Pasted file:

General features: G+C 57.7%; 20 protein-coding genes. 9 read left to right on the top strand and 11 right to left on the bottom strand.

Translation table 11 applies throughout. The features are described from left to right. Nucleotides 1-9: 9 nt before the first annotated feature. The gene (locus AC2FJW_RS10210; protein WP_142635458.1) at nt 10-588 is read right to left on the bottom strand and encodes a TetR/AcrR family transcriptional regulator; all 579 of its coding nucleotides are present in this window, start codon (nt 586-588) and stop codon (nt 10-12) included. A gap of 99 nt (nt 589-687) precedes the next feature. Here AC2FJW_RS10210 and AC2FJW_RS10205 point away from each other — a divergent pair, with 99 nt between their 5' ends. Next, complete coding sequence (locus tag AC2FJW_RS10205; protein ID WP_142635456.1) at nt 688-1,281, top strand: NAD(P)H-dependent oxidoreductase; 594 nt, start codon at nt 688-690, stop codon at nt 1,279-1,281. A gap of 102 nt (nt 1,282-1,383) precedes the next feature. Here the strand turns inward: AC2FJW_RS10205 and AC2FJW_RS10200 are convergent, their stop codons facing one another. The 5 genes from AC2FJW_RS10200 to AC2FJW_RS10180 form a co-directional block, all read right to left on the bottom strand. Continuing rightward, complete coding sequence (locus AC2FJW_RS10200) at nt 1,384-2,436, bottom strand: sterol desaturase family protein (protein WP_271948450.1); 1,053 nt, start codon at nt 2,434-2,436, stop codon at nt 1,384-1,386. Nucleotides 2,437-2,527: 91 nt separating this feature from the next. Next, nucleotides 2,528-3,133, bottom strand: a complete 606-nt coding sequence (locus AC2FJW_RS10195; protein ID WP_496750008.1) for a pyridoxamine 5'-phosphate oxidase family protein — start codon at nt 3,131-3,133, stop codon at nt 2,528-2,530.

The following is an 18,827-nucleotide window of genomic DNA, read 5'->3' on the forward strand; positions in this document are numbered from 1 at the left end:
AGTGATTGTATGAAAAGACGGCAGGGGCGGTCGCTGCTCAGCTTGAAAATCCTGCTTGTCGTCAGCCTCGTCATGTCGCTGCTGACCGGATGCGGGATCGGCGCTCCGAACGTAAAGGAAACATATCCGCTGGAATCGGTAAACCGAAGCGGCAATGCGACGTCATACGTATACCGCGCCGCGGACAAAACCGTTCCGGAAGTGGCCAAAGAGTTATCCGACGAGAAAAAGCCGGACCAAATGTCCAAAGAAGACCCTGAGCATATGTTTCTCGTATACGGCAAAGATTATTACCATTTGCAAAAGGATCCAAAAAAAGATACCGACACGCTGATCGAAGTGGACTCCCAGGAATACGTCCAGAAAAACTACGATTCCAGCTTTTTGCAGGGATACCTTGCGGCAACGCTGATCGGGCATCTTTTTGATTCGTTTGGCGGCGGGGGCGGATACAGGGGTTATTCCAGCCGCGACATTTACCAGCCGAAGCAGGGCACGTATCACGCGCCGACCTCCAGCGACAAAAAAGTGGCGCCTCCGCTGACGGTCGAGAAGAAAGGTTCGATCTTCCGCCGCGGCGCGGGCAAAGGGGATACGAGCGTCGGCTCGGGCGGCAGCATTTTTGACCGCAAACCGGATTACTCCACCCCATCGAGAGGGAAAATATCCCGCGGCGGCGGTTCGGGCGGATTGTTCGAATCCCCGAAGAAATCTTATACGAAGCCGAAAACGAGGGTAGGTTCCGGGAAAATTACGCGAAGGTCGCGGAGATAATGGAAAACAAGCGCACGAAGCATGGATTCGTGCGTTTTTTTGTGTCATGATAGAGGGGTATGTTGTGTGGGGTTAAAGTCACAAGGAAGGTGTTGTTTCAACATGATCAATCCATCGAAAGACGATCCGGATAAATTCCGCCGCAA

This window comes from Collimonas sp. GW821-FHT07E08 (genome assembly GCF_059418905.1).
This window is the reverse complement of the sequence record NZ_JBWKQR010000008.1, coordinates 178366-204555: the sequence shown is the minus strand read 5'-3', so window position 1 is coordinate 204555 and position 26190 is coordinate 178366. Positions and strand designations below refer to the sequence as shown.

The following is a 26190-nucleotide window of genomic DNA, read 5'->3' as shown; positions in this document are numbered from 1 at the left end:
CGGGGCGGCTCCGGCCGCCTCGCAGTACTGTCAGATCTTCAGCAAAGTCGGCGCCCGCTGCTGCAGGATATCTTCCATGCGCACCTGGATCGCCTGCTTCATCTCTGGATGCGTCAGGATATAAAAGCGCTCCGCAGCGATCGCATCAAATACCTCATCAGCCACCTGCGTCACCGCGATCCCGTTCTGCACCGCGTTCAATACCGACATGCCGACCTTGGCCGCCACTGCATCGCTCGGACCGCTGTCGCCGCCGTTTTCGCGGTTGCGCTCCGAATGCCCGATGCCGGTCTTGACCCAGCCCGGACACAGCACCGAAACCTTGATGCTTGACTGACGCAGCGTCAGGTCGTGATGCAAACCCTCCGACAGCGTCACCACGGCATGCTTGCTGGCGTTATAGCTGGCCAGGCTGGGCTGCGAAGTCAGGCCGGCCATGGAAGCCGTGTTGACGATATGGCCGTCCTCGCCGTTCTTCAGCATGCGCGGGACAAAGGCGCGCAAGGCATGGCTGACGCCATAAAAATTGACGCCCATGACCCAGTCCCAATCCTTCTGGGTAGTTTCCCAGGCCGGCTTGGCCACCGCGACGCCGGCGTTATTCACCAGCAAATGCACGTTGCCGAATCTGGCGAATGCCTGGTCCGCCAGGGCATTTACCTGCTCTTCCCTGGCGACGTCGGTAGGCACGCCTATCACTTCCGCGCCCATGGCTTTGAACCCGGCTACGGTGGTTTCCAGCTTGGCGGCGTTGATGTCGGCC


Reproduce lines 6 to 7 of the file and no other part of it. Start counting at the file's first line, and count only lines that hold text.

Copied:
This window is the reverse complement of the sequence record NZ_JBWKQR010000008.1, coordinates 178366-204555: the sequence shown is the minus strand read 5'-3', so window position 1 is coordinate 204555 and position 26190 is coordinate 178366. Positions and strand designations below refer to the sequence as shown.

The following is a 26190-nucleotide window of genomic DNA, read 5'->3' as shown; positions in this document are numbered from 1 at the left end: